TORONTO -- In yet another blow for the fashion line Victoria’s Secret, a new study finds it may have helped perpetuate unattainable beauty standards for women.

Over the past 20 years, Victoria’s Secret runway models have become more slender, even as the waist and dress size of the average American woman has increased, according to the study from Boston University.

The researchers found that, from 1995 to 2018, the models on average have gotten thinner, with smaller busts, waists, hips and dress size.

“Conversely, the average American woman’s waist circumference and dress size has increased and varies between a misses size 16 and 18,” corresponding author Dr. Neelam Vashi, assistant professor of dermatology at Boston University School of Medicine, said in a press release.

Vashi's team noted that measuring female body attractiveness is complex, but media and sociocultural standards definitely play a role in determining perceptions of beauty.

To examine the trends of physical body attributes, the team used the so-called waist-to-hip ratio (WHR), which measures body fat distribution and has remained an ideal beauty trait over time and across cultures. It’s calculated by dividing the waist measurement by the hip measurement.

Researchers found that the Victoria Secret models’ are getting skinnier, but a low WHR and height of around 5’11” has remained constant for the most part.

The findings may not come as a surprise to many fashion-watchers. As body positivity movements have grown, the Victoria’s Secret televised fashion show has faced increased accusations of being sexist and anti-feminist.

In November, Victoria’s Secret’s parent company L Brands even cancelled that year’s fashion show after failing ratings. In fact, the once-massively popular show had its worst reported ratings in 2018.

Boston University researchers also found a spike in cosmetic surgical procedures that they attributed to growing female waistlines coupled with unrealistic standards of beauty partially perpetuated in pop culture.

Butt and lower body lifts have increased by 4,295 per cent and 256 per cent respectively since 2000. The team suspects this may be due to efforts to chase tinier waists and fuller hips.

Vashi, who also is director of the Boston University Cosmetic and Laser Center at Boston Medical Center, said the idealized waist-to-hip ratio hasn’t changed over time.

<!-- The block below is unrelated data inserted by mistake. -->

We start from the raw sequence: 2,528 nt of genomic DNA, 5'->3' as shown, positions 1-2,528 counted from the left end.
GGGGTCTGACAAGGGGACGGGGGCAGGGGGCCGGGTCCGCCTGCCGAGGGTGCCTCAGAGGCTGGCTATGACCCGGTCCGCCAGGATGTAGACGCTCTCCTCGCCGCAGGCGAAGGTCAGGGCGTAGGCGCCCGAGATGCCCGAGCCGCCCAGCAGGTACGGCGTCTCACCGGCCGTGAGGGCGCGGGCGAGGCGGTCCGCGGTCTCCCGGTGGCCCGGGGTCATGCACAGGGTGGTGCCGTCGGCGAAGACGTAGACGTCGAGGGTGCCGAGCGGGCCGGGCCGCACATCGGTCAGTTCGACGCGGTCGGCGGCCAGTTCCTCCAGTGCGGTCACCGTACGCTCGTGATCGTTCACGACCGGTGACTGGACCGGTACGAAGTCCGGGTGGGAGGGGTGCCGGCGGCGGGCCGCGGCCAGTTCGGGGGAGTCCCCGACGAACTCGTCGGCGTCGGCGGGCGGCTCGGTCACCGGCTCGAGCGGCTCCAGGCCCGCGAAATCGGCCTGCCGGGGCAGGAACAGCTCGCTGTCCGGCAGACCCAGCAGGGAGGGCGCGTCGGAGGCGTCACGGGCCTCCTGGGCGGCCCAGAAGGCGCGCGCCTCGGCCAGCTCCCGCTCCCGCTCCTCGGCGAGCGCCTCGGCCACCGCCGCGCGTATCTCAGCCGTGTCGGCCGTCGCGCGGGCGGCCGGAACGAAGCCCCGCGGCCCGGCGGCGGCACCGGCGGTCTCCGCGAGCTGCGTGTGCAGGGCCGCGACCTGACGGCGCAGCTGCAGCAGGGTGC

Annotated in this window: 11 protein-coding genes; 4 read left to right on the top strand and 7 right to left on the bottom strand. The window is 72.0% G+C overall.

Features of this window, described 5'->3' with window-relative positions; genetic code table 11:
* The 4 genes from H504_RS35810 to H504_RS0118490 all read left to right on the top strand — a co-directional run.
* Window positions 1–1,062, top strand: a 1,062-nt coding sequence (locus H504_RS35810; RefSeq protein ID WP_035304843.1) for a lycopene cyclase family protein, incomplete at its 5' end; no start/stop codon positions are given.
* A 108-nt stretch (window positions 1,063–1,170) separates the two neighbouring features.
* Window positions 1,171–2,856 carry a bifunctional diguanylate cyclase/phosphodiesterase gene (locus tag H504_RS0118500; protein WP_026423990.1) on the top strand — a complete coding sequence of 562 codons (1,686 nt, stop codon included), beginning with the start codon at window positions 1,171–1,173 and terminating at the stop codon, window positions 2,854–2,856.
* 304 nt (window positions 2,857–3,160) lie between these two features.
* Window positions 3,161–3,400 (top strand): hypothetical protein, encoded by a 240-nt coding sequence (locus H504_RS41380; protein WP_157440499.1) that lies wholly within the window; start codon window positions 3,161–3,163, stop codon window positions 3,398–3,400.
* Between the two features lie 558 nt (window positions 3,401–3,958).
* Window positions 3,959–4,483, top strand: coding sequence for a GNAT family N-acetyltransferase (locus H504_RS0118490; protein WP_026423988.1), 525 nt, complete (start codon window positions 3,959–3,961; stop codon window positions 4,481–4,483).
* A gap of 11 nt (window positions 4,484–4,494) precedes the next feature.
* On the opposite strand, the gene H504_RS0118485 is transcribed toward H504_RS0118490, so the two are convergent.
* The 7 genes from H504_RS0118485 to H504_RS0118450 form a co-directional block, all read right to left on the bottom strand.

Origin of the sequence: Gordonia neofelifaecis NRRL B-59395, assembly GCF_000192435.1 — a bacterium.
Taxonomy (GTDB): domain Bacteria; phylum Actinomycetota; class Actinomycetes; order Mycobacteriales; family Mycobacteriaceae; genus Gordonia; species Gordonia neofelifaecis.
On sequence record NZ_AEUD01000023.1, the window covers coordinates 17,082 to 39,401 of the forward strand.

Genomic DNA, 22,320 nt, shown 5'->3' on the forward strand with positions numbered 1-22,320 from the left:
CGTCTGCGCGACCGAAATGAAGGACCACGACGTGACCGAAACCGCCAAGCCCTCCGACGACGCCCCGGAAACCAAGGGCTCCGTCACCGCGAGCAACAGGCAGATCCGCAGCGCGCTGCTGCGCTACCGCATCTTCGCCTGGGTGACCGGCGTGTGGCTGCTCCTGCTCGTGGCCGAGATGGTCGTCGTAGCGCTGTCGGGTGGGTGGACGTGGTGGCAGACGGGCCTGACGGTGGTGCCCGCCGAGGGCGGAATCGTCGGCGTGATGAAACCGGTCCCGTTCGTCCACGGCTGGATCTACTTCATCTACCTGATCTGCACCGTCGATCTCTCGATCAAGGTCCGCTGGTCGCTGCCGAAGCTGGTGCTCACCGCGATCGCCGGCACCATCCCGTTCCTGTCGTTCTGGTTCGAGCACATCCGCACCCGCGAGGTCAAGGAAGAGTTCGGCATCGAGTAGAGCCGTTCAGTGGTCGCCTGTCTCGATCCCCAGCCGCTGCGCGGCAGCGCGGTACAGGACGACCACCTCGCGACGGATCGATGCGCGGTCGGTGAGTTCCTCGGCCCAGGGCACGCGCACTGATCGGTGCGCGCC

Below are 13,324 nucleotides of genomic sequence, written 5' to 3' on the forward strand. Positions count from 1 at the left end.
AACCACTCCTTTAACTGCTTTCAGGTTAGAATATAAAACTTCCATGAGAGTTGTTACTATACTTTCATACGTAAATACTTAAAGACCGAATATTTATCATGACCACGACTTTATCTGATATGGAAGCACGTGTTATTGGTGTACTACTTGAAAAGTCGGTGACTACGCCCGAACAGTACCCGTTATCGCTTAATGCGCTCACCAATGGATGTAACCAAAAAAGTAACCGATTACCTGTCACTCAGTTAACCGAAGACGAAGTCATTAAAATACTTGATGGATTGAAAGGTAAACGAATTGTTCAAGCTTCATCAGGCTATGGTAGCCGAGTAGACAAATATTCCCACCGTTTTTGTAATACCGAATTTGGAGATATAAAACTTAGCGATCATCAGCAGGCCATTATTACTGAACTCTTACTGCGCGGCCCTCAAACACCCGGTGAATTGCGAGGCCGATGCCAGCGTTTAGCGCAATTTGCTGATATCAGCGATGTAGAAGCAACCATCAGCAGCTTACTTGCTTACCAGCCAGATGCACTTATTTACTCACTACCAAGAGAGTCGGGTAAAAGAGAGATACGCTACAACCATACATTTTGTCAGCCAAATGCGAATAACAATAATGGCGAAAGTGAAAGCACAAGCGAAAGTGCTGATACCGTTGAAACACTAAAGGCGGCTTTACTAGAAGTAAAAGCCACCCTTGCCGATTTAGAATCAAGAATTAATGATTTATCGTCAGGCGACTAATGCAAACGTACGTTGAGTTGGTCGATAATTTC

“Our results represent a potentially changing weight ideal of beauty that is moving farther away from the characteristics of the average American woman; however, a constant idealized WHR remains intact,” she said.


Part of the reason for growing waistlines are factors such as changes to eating behavior such as people overall consuming more processed foods, greater access to fattier foods and portion sizes, and decreases in physical activity.

Potentially compounding this issue are other studies that have found that women see toned female bodies as preferable to thin female bodies. This is echoed in recent trends on social media, in particular Instagram, where there are nearly 6 million posts accompanied with the hashtag “strongnotskinny.”

The preference for a toned and thin figure, rather than just thin, is also part of the bigger "fitspiration" on the platform. But the "perfect female figure" may also be may inadvertently increase the risk of developing higher levels of body dissatisfaction,” the study’s author Frances Bozsik of the University of Missouri-Kansas City told AFP in 2018.

In fact, a 2015 study encompassing 27,000 people across 22 countries found that about one in five Canadian women were not satisfied with their appearance.

Platforms such as Instagram have been attempting to clamp down on promotion of cosmetic surgery on the site, including shutting down augmented reality filters.

The move to ban these filters appears to an attempt to curb the reported spread of body dysmorphia disorder (BDD) on the popular platform. The Mayo clinic defines BDD as a mental disorder involving an inability to stop lingering on one or more perceived defects in appearance.

One 2018 study showed “exposure to idealized Instagram images (attractive peers, celebrities) has a detrimental impact on body image.”